5 Tips for Designing a Patio around a Fire Pit

A fire pit instantly becomes the spot where everyone wants to gather. If you’re planning on adding this must-have element to your backyard, these tips will help you create a welcoming outdoor living space with a fire pit as a focal point.

Location, location, location.

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Unless you’re going for a contemporary symmetrical look or you’re working with a lot of space, don’t place the fire pit in the center of the patio, but offset to one side. You can balance the design with other heavy elements, such as an arbor, tree, water feature or outdoor bar. You will also want to pay attention to the wind patterns in your yard to place the fire pit in the location that will most likely draw any smoke away from the center. This is particularly important with a wood-burning fire pit. It’s also wise to investigate whether there are any regulations in your neighborhood or municipality regarding fire feature placement. It should be easily accessible, but not too close to the home. A good rule of thumb, especially with wood-burning pits, is to place the pit ten feet or more from any structure.

Make room for everyone.

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Once the fire is lit, people will tend to gather around it. In terms of space, you will want to plan for seating that will allow for both group settings or cozy, intimate one-on-one time. A fire pit itself is rarely larger than four or five feet across. The patio space around it should be an additional four to six feet on all sides. Seat walls are a great way to both visually define the space and allow for lots of seating. But don’t enclose the space completely with walls. It’s nice to leave room for chairs, standing and foot traffic. Also think ahead to how you plan to decorate. For example, if you’re choosing low-slung seating such as Adirondack chairs, realize that they will take up extra real estate and plan accordingly.

Create conversation zones.

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It’s highly unlikely that people will sit around the fire pit to eat on a regular basis. You will want a separate dining space for that. Plus, for better entertaining, it’s a great idea create multiple conversation zones around the patio where separate groups can gather for more intimate conversation. Some people will feel comfortable picking a spot where they can stay all evening, while the social butterflies will flit from zone to zone engaging in multiple conversations throughout the night.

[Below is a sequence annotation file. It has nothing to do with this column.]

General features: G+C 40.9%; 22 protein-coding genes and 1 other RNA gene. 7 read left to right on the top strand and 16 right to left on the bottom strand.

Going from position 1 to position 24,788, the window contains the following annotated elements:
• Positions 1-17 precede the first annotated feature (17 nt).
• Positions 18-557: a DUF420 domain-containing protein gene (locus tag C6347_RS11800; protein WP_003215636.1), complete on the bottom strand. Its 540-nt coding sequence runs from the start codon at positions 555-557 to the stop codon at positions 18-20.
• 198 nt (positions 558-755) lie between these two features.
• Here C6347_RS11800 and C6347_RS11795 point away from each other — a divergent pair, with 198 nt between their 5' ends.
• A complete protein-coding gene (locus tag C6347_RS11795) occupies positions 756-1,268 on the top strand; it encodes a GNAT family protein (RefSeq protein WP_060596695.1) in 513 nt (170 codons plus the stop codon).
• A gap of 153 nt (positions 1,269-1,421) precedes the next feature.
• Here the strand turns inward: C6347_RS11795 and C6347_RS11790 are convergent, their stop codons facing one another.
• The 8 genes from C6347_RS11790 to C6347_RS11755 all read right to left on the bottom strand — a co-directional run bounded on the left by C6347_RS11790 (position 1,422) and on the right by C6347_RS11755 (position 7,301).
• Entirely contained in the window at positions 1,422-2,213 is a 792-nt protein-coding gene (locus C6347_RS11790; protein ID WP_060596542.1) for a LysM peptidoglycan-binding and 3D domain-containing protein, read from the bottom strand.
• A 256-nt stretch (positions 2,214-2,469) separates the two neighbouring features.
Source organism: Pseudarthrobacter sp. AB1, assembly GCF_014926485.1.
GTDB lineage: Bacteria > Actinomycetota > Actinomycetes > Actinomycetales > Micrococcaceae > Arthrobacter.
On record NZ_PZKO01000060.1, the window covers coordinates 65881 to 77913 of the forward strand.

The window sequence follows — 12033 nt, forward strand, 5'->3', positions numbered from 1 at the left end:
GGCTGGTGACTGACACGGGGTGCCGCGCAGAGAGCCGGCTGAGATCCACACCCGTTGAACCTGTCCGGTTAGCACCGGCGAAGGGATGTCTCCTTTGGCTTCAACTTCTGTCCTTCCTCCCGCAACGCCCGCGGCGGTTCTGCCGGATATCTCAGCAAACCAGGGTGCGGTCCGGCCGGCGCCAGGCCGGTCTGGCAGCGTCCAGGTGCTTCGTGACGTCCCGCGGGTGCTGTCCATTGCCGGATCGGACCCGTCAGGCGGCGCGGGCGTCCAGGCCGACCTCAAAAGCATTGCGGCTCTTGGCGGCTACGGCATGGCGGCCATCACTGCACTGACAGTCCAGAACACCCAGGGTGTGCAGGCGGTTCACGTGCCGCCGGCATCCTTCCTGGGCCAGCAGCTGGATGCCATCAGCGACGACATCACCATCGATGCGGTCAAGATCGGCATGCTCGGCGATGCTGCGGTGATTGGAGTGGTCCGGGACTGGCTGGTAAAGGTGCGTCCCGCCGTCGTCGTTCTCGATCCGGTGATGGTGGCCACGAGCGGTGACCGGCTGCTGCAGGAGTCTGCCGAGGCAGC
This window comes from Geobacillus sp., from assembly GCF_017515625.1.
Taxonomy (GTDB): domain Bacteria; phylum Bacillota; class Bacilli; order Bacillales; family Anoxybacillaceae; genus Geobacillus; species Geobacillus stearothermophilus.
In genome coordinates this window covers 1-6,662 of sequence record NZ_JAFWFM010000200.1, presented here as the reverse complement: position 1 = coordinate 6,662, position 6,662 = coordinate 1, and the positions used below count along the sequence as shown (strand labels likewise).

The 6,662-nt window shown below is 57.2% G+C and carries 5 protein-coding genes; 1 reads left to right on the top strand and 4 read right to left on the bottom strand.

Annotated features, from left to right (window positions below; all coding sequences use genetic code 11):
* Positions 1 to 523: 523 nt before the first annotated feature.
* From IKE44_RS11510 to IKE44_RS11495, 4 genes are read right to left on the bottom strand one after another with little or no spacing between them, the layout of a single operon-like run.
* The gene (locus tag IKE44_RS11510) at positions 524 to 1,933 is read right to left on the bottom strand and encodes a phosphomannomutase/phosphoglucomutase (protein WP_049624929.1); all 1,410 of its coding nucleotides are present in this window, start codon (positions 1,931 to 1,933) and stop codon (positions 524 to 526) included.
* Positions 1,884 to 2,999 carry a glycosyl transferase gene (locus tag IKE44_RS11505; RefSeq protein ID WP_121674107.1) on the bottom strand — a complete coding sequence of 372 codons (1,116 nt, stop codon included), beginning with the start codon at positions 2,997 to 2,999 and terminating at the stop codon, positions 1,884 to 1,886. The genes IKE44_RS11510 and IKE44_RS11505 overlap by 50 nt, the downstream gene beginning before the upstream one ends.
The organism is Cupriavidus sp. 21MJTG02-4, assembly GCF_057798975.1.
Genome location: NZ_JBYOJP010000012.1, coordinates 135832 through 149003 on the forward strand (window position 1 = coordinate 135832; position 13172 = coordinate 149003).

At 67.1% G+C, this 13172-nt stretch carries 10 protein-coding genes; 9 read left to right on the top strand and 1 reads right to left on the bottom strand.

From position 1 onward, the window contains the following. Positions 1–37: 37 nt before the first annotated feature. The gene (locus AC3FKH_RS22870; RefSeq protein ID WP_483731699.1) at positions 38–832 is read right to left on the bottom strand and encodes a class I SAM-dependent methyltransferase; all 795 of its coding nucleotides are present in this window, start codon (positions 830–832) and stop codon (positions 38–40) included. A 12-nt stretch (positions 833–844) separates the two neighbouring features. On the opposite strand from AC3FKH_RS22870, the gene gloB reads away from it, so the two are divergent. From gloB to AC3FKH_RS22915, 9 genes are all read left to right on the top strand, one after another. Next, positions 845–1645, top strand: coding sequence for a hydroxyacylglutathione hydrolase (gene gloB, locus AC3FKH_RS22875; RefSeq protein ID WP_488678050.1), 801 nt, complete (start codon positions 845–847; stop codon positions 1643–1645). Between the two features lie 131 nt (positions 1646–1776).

Gas or wood? Why not both.

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Some people prefer gas — fewer code restrictions on placement, no ashes to contend with, no smoke, no wood to buy or chop. Other’s prefer wood — earthy smell, more robust flames, more warmth, more traditional campfire aesthetic. For those who enjoy the pros of both scenarios and live in a community that doesn’t restrict wood-burning features, consider a hybrid fire pit that allows for both gas and wood. The gas can be used as a starter and can even be hooked up to a smart system, which makes it easier to get the party going. Plus, the fire doesn’t have to go out when you run out of wood.

Soften the space.

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To make your space comfy and cozy, soften the space with pillows, throws, decorative accessories and organic design elements. Landscaping or a water feature behind seating adds wonderful dimensional texture to the design and adds a sense of privacy. Decorative elements add personality to the space and help create an outdoor living room aesthetic. Pillows and throws soften the space both visually and physically, also allowing you to tie in with the colors used elsewhere on your patio to make the overall design more cohesive. You can also use paver patterns to create a faux rug paver design.

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